3. Remove the bleed screw from the lever using a Torx®-compatible T10 wrench. There is an o-ring on this screw - make sure it also comes out.
  4. Install the 1/4 full syringe into the lever. Ensure the o-ring is seated fully and evenly in the capture of the bleed port as you thread in the adapter. Clean up any spilled fluid right away.
Closeup of O-ring on bleed bolt after removed from brake lever bleed port

Ensure that o-ring is removed along with bleed screw

Adaptor end of syringe hose being installed into brake lever bleed port

fully thread syringe into bleed port

  1. Install the syringe in the holder.
  2. Remove the caliper bleed screw and install the 3/4 full caliper syringe into the bleed port.
Bleed syringe being secured in syringe holder on flat handlbars

Adaptor end of bleed syringe being installed into bleed port of brake caliper

4

Bleeding

  1. Unclip both syringes.
  2. Hold the caliper syringe tip down and push fresh fluid into the system. As you push fluid into the system it will push excess fluid into the lever syringe.
Side by side of upper and lower bleed syringes, both being held upright
Ensure both syringes are upright to allow free flow of fluid and air bubbles

NOTE: If the fluid coming out is dirty or discolored, push all fluid to the lever syringe, remove the syringes, refill and start the bleeding process over. This will ensure that you brake system has clean fresh fluid.

Closeup of bleed syringe with dirty fluid entering
Dirty fluid entering syringe
  1. Once the lever syringe is 3/4 full and the caliper syringe is about 1/4 full, close the clip on the lever syringe.
  2. Pull the brake lever and hold it down with a toe strap, rubber band, or other suitable option.
  3. Push, then pull, on the caliper syringe to create a vacuum.
Toe strap being secured around brake lever and flat handlebar to hold lever in place

hold brake lever down with toe strap or similar

Bleed syringe being held in hand and the plunger pushed, then pulled

push then pull on syringe

Once the vacuum is created you may see a few bubbles working their way out of the caliper.

Closeup of bubbles in hose end at brake caliper bleed port
bubbles escaping caliper
  1. Continue the back-and-forth of pushing on the syringe to create pressure, then pulling on the syringe to create a vacuum again, until no more bubbles come from the caliper.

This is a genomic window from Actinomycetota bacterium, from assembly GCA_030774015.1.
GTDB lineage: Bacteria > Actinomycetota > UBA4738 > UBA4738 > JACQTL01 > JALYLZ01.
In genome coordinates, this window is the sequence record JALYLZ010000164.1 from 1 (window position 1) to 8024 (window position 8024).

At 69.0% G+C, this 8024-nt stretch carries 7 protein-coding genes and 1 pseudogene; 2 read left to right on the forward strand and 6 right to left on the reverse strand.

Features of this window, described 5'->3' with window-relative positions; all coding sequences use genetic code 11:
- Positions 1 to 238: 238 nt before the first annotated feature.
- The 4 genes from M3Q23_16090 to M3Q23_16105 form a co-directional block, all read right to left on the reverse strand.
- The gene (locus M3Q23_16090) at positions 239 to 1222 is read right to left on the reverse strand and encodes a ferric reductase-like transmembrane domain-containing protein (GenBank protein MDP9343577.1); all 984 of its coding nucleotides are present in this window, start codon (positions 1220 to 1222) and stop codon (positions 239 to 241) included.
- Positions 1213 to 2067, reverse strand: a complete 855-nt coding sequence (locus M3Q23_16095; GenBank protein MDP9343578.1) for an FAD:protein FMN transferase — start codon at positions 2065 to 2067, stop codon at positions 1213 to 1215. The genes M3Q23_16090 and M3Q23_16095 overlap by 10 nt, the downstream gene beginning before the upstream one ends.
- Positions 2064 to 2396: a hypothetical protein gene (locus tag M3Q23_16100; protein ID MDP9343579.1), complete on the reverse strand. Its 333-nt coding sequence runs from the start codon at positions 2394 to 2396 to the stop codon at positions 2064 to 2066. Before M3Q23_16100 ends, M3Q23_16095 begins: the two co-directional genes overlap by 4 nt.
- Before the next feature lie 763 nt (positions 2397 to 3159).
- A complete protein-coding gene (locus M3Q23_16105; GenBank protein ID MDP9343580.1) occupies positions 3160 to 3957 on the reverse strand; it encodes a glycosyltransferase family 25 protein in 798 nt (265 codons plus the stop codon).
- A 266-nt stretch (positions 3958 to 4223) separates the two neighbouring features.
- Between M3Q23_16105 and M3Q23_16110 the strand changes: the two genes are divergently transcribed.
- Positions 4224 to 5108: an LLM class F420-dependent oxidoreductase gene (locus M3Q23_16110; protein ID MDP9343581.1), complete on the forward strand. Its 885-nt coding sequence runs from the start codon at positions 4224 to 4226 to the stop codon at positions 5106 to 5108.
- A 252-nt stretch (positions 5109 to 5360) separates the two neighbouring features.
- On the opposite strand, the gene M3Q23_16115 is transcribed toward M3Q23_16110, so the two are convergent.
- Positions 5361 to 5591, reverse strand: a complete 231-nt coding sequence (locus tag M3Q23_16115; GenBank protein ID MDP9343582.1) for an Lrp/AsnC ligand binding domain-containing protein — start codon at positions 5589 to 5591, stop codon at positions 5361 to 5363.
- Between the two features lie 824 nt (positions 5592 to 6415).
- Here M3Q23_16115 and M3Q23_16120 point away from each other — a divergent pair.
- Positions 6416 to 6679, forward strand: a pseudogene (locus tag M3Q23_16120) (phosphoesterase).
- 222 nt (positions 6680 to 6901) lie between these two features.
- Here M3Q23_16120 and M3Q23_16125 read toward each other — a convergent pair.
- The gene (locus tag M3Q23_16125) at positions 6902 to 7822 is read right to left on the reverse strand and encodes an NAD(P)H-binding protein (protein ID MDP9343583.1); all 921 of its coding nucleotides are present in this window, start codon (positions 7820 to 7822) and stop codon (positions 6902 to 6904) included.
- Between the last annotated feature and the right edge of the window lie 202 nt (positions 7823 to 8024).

2. Undo the toe strap or other holder while holding the lever. Then slowly release the lever while pushing on the caliper syringe.
Side-by-side images with one hand releasing the brake lever while another depresses the plunger on a syringe
push on caliper syringe while releasing lever
  1. Clip the caliper syringe hose, and remove the caliper syringe.
  2. Quickly reinstall the bleed port screw and clean up any spilled liquid.
  3. At the lever, unclip the syringe clip to allow fluid movement. Pull on the syringe to create a vacuum, drawing air out of the system. Then pressurize by pushing on the syringe.
Bleed syringe being held in hand and the plunger pulled, then pushed
pull then push on syringe
  1. Let the syringe equalize and then pull and release the brake lever 10 times. Repeat these steps until there are no more bubbles.
Closeup of air bubbles in syringe hose end at brake lever bleed port
bubbles escaping lever
  1. Push on the syringe, release the syringe to equalize, and you are ready to clip the hose, remove the syringe and replace the bleed port screw.
5

Reset Bicycle

  1. Remove the bleed blocks.
  2. Clean the caliper body, lever, and surrounding areas with alcohol and rags.
Brake lever being sprayed with rubbing alcohol, especially around bleed port

Spray each component with alcohol

Hydraulic disc brake caliper on rigid bicycle fork being wiped with a clean rag

Wipe each component thoroughly

  1. Reinstall the pads, pad pin and clip.
  2. If you removed the caliper, reinstall it.
  3. Reinstall the wheel.
  4. Reset the lever reach back to the desired setting and pull the brake lever 3 times. This will self adjust the system to the pad life that is left.

NOTE: If you encounter rubbing, you may need to realign your calipers at this time.

6

Clean Kit

  1. After bleeding, clear the syringes and hoses of all fluid.
  2. To prolong the life of your bleed kit, it’s recommended to clean the whole system with alcohol. Start by running alcohol through the hoses.
Bleed syringe being held with two hands with the hose end emptying used fluid into a waste container

Empty spent fluid into appropriate container

A bleed syringe held in one hand and hose end in the other, working alcohol back and forth

pour alcohol into syringe assembly and run back and forth

  1. Disassemble the kit and wipe down each piece, especially the parts that came into contact with DOT fluid.
Threaded hose end being sprayed with rubbing alcohol

Thoroughly clean all threaded ends

Bleed syringe with plunger removed, with clean rag inserted into the body for cleaning

Thoroughly wipe all surfaces

  1. Leave the kit out to dry.
  2. Dispose of fluid in accordance with local regulations (see resources for: US, UK)